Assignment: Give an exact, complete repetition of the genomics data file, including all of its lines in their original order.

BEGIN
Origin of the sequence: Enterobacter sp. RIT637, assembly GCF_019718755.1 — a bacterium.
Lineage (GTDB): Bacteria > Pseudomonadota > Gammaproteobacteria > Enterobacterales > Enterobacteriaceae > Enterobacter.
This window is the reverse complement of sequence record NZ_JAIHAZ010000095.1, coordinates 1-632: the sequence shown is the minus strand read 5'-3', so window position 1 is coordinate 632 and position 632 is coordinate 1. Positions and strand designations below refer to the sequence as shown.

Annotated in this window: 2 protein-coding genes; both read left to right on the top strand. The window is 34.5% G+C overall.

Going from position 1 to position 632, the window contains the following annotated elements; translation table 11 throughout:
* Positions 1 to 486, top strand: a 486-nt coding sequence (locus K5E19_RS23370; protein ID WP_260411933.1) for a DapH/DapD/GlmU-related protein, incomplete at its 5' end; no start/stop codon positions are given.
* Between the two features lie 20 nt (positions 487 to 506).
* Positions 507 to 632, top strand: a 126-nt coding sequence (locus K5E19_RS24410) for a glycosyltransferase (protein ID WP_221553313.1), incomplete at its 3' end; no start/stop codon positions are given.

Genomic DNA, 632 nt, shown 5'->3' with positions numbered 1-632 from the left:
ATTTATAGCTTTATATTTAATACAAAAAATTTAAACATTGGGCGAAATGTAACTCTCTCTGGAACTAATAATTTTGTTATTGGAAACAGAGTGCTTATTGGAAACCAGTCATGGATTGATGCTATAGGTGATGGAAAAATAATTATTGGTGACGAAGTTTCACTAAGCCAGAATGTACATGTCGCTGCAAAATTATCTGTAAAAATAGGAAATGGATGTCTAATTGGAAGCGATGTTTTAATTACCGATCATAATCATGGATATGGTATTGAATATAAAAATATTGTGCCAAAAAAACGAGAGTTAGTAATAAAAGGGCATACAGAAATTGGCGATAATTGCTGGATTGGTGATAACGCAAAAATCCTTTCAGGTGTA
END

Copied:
Origin of the sequence: Enterobacter sp. RIT637, assembly GCF_019718755.1 — a bacterium.
Lineage (GTDB): Bacteria > Pseudomonadota > Gammaproteobacteria > Enterobacterales > Enterobacteriaceae > Enterobacter.
This window is the reverse complement of sequence record NZ_JAIHAZ010000095.1, coordinates 1-632: the sequence shown is the minus strand read 5'-3', so window position 1 is coordinate 632 and position 632 is coordinate 1. Positions and strand designations below refer to the sequence as shown.

Annotated in this window: 2 protein-coding genes; both read left to right on the top strand. The window is 34.5% G+C overall.

Going from position 1 to position 632, the window contains the following annotated elements; translation table 11 throughout:
* Positions 1 to 486, top strand: a 486-nt coding sequence (locus K5E19_RS23370; protein ID WP_260411933.1) for a DapH/DapD/GlmU-related protein, incomplete at its 5' end; no start/stop codon positions are given.
* Between the two features lie 20 nt (positions 487 to 506).
* Positions 507 to 632, top strand: a 126-nt coding sequence (locus K5E19_RS24410) for a glycosyltransferase (protein ID WP_221553313.1), incomplete at its 3' end; no start/stop codon positions are given.

Genomic DNA, 632 nt, shown 5'->3' with positions numbered 1-632 from the left:
ATTTATAGCTTTATATTTAATACAAAAAATTTAAACATTGGGCGAAATGTAACTCTCTCTGGAACTAATAATTTTGTTATTGGAAACAGAGTGCTTATTGGAAACCAGTCATGGATTGATGCTATAGGTGATGGAAAAATAATTATTGGTGACGAAGTTTCACTAAGCCAGAATGTACATGTCGCTGCAAAATTATCTGTAAAAATAGGAAATGGATGTCTAATTGGAAGCGATGTTTTAATTACCGATCATAATCATGGATATGGTATTGAATATAAAAATATTGTGCCAAAAAAACGAGAGTTAGTAATAAAAGGGCATACAGAAATTGGCGATAATTGCTGGATTGGTGATAACGCAAAAATCCTTTCAGGTGTA